Water is a precious commodity in South Africa and with the recent water shortages; every bit of water we can save is a must. We explore the many ways to do the right thing and save water, as well as the water saving technology and home updates available to help you save on your utility bill. Being water wise means thinking about every milliliter you use – every leak, every running tap, every bowl or bucket of water that you throw away.
First check for leaks
- Your water meter can help tell you if you have any hidden water leaks. Here’s how: take a reading on your water meter at a time when no water is being used. Check it again two hours later. If it doesn’t read exactly the same, there is a leak.
- Leak detection system: Invest in a device with an inbuilt control valve which automatically shuts off the water supply if a leak or a burst pipe is detected. Products range in cost from R1 250 - R4 500.
- Here’s a nifty way to check if your toilet is leaking: add some food colouring to the tank and if the toilet is leaking, the toilet bowl will have changed colour within 30 minutes.
- Did you know: if a tap is dripping at a rate of 1 drop per second, you could be wasting up to 10,220 liters per year? Repair dripping taps by replacing the washer – this video explains how.
- Check if your toilet handle stays in a downward position. This means that water is constantly running which indicates that it’s time to replace or fix the handle.
Water saving in the home
If you can change your habits in every area of your home that uses water, you can achieve big savings on your bill as well:
Kitchen: Use a plugged sink to wash dishes instead of washing them under a running tap. Don’t thaw frozen food under the tap and use clean water in a container instead of a hosepipe to water your pot plants.
Bathroom: Wherever possible, shower instead of taking a bath and place a bucket in the shower to collect water for your plants. Don’t let the tap run while brushing your teeth and wash your hands with the plug in.
Laundry: Only do washing when you have a full load. If you are shopping for a new washing machine, choose a water-efficient model – e.g. front loaders are more water wise than top loaders. Invest in an eco-wash ball – these innovative balls claim to eliminate the need for washing powder and hot water washing altogether.
Swimming pool: Don’t fill your pool too high as it will mean more water splashing out of it, and keep it covered to reduce evaporation. You can also look into getting a poolside tank which clarifies backwash water and returns the water safely to the pool.
Car: This won’t save you money but a reputable professional car wash uses far less water than your DIY version. If you must, wash your car with a bucket and sponge only – not a running hose.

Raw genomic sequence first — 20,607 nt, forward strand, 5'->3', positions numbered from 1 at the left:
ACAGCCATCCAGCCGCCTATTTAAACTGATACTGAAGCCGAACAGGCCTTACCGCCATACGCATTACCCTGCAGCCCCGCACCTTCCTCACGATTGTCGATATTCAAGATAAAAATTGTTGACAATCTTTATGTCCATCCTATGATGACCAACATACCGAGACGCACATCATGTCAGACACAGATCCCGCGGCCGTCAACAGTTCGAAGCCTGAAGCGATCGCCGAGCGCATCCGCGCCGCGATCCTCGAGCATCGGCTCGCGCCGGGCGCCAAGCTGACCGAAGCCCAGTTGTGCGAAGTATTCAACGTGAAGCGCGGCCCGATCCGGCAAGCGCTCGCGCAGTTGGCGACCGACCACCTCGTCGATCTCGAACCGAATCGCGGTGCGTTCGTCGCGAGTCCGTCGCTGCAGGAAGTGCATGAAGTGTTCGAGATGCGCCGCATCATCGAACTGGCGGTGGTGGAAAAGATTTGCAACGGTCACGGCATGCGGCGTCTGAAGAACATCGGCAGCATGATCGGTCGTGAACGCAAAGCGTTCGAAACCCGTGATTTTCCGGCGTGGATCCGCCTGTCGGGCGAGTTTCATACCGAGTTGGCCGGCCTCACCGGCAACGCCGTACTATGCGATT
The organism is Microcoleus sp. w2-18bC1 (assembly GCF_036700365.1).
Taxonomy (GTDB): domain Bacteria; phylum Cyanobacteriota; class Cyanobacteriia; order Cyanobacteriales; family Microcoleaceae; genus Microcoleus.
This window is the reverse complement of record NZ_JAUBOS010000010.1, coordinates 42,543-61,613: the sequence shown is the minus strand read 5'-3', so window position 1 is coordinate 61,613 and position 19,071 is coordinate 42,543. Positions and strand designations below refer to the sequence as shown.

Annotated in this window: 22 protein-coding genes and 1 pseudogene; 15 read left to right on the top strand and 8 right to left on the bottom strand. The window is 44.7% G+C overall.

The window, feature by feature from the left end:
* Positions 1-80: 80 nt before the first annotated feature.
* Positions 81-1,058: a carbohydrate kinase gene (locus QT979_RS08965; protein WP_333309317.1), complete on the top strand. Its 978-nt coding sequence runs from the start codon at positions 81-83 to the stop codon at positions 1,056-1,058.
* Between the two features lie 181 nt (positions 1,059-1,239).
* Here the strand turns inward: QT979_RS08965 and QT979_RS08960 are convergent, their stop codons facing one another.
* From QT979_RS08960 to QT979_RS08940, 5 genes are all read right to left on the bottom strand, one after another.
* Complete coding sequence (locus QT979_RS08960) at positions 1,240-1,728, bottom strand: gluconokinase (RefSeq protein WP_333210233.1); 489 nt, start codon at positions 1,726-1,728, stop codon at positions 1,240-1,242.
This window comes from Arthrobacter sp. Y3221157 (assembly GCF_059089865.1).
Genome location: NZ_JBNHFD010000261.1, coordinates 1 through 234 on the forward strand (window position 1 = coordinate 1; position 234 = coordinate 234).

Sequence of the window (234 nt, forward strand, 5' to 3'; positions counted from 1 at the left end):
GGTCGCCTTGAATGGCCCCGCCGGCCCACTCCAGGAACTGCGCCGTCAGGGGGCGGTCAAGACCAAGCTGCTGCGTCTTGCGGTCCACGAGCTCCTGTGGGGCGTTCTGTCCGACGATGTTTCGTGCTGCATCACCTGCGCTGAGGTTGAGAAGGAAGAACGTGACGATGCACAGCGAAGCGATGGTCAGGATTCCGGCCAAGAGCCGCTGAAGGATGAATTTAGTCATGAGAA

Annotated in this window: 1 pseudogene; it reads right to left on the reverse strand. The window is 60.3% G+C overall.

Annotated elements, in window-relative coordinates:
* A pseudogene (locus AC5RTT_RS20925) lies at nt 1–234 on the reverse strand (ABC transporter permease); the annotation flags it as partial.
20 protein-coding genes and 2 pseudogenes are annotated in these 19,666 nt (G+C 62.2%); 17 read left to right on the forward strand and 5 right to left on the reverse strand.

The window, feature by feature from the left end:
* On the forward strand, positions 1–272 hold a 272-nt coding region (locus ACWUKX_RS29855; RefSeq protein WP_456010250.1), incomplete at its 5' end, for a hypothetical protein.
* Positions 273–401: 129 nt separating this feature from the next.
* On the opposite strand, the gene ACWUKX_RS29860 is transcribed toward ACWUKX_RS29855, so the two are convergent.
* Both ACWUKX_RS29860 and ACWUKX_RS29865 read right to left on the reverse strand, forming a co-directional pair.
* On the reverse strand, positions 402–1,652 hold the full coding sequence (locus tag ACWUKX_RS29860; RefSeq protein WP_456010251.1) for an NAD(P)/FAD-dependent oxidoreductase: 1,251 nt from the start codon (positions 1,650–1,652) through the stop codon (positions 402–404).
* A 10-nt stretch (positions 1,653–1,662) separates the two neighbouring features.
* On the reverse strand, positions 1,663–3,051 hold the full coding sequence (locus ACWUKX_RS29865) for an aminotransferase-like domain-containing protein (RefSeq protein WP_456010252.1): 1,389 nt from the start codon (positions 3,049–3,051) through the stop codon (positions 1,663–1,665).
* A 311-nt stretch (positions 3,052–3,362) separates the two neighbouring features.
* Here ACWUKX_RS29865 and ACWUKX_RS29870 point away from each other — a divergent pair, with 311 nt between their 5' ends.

A water wise garden
- Choose water wise indigenous plants where possible. Ask a plant expert at your local garden centre for advice.
- Attach a water tank to your drainpipe to collect rainwater. You get all kinds of versions these days starting from R1 999: horizontal, vertical, slim line and even submerged, so there really is no excuse not to!
- Don’t overwater your garden. Look out for dark mushy roots, brown spots on flowers and fungal growth – all signs of too much water.
- Apply mulches to soils and garden beds to reduce water loss.
- Switch off irrigation when it’s raining or attach a rain sensor.
- Choose a sprinkler system with a large droplet size and low spray angle.
Water saving technology and home updates
- Low-flow showerhead: This update to your shower will reduce the amount of water used. Less water used means less water that needs to be heated, saving you electricity as well.
- Investigate using your grey water –that’s the water from washing clothes, cooking, bathing and showering which can be used to irrigate vegetables and herbs as well as gardens. Please note: the content of grey water must be carefully monitored to prevent the spread of diseases such as E. coli. We should also mention a fresh water system, it harvests rain water http://www.waterrhapsody.co.za
- Swap old toilets for dual-flush toilets, which use about a quarter as much water for a small flush.
- Insulate your water pipes: This will mean you’ll get hot water faster, avoid wasting water while it is heating, and also save money on electricity.
Some nifty tips and ideas found on social media:
Redirect your drainage system
For your garden: Add a ball valve to your drains to relay bath/shower etc. water to your garden.
The valve allows you to direct the water to either the garden or drain. It costs less than ZAR 100 per connection.
For your swimming pool: Add a 1 liter bottle cut in half and 25mm irrigation pipes to your rain gutter pipes and it will keep your swimming pool topped up for when it rains.
Keep your pets drinking water cool: Put a 2Liter bottle of water in the freezer and when you leave for work put it upright in the dogs or cats bowl. It keeps their water cool and after a full day it will still be iced up (where if you put ice in their bowl it melts fast, with this bottle method it doesn’t). Their bowls of water heats up so fast, keep their water cool by doing this. They will really appreciate it in this heat.
Take the quiz to see how water wise you actually are: http://www.waterwise.co.za/site/fun/quiz.html
Content taken from the following:
www.waterwise.co.za / facebook